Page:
What Was It Like Responding to Hurricanes in Puerto Rico and St. John Island?

Shifted Buildings and Decimated Palm Trees
“It was a life-changing experience, and
I would go back in an instant.” — Cyndi Dahl, Red Cross Disaster Relief Worker
and Executive Director for the Central Oregon Chapter of the Red Cross Cascades
An Upturned Boat Flung onto Land
Dahl, Executive Director for the Central Oregon Chapter of the Red Cross
Cascades Region, recently returned from a month-long deployment to the island
of St. John where she aided in disaster relief in the wake of two historic
hurricanes that hit the U.S. Virgin Islands late this summer.
who was hired in 2015 but has been a Red Cross volunteer in some capacity for
more than twenty years, worked as part of a team from the Red Cross of Oregon
and Southwest Washington that deployed to the U.S. Virgin Island response in
September. From the moment the team left the mainland U.S., the journey was an
eventful one. Our responders took a flight from Portland to Atlanta, where they
then departed for Puerto Rico. Upon nearing the island, the plane circled for
two hours, waiting for favorable landing conditions amidst troublesome weather
conditions. The plane eventually had to land in the Dominican Republic to
refuel before it could land at the airport in Puerto Rico. From then, it took a
number of days to secure safe passage by ferry to the island of St. John. Then
the real work began.
role focused on external and community relations,” said Dahl. “I was
responsible for communicating and facilitating collaboration with partner
organizations and community resource agencies, and then relaying relevant information
to residents of the island.”
Cyndi’s Makeshift Bed of Chairs
conditions on the island were far from ideal, Red Cross workers were greeted
warmly by locals and had everything they needed to bring supplies and services
to residents in need.
Cross workers were housed in a hotel that had no power, no internet connection
and no cell service,” Dahl said. “But the space was clean and nice, and the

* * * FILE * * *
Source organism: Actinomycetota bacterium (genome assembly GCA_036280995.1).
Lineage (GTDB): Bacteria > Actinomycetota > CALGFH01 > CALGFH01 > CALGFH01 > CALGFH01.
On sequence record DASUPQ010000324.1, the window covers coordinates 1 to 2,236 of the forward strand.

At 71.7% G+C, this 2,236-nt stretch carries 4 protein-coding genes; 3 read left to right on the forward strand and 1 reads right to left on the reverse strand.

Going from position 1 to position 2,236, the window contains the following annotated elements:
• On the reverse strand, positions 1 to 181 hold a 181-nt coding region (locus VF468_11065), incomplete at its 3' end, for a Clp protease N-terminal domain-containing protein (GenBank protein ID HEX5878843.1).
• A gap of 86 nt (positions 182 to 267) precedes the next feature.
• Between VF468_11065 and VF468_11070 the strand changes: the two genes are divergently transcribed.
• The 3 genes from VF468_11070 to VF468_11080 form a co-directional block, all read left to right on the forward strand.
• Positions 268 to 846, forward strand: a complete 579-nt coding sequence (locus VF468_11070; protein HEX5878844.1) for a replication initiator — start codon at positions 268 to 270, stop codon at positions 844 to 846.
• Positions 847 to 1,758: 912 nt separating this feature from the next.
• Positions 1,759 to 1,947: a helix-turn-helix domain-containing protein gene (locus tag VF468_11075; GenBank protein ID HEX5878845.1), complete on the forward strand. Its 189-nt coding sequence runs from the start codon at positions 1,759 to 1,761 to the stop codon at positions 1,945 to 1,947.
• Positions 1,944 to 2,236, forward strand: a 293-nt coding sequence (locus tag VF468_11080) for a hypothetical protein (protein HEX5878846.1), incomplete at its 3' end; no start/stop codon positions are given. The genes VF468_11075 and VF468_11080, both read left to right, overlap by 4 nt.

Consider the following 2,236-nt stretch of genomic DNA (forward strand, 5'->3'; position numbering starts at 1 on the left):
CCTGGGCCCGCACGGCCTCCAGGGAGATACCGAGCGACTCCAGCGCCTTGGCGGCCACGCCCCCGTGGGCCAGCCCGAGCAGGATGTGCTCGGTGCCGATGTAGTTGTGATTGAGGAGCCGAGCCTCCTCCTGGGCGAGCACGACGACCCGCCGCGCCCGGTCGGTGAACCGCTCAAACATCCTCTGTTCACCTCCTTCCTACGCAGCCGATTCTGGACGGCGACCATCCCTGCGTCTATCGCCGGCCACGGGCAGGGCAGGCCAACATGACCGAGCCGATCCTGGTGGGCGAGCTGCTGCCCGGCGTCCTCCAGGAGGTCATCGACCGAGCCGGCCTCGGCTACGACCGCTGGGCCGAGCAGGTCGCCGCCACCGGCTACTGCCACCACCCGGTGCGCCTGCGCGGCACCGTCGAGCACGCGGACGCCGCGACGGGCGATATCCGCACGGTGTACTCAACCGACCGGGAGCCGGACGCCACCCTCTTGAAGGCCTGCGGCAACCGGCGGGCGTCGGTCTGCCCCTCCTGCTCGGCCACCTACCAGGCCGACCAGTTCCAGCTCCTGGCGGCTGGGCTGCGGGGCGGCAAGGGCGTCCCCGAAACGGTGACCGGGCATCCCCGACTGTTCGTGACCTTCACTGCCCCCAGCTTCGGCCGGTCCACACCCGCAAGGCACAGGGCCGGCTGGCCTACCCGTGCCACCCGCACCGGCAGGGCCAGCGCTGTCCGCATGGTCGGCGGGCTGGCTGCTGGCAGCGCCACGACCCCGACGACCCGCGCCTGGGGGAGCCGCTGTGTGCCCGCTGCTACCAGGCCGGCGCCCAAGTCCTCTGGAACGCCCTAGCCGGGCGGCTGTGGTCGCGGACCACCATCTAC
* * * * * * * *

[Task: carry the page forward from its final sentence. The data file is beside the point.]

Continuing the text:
people who worked there took good care of us, making sure we had coffee every
morning. We had everything we needed to do the job we were sent to do.”
day, Dahl worked closely with community and partner organizations to assess the
island residents’ greatest needs and how to meet them. By far, the greatest
needs were for water and food. Several times each day, Dahl and other
responders drove across the island delivering water and home-cooked meals for
people who needed them. At least two local restaurants stepped up in a big way,
each providing 1,000 meals per day that Red Cross responders then delivered to
residents across St. John. The residents of St. John were beyond grateful.
was incredible to be able to see the difference we were making in people’s
lives every day,” said Dahl. “Aside from being able to provide meals and water,
just knowing the Red Cross was there was a massive comfort for the residents of
St. John. The moment they saw our red vests, they knew everything would be
okay. The feeling of being able to bring people that amount of comfort and hope
will be with me always.”
The Remains of a Neighborhood
severity of damage that St. John endured from Hurricanes Irma and Maria was
breathtaking. Few places had power, and those that did ran on generators for
limited duration. Fuel was hard to come by. Responders and residents had no
means of telecommunications for weeks following the disasters.
only way to communicate with people for a while was to take a walk until you
found them,” Dahl said.
Dahl, readjusting to her normal life following her deployment was surreal.
was challenging to put things back in perspective after working nonstop in such
an urgent situation for several weeks,” said Dahl. “Once I was back home, even
though I went back to work right away, it took a while for anything to feel as
urgent as it had before.”
Thank You David Owens, Julia Bishop, Cyndi Dahl, and Ron Kincaid!
its many difficulties, Dahl’s deployment experience was unique and one she
likely won’t be forgetting any time soon. In fact, she’s open to returning to
the disaster zone if given the opportunity.
was a life-changing experience.” Dahl said. “I know our relief efforts will be
long, and I would go back in an instant.”

in Puerto Rico and the U.S. Virgin Islands will continue for many months, but
the process has begun, and Red Cross responders like Cyndi Dahl will be there
as long as there is a need. To find out how you can help, visit our volunteer portal at volunteerconnection.redcross.org.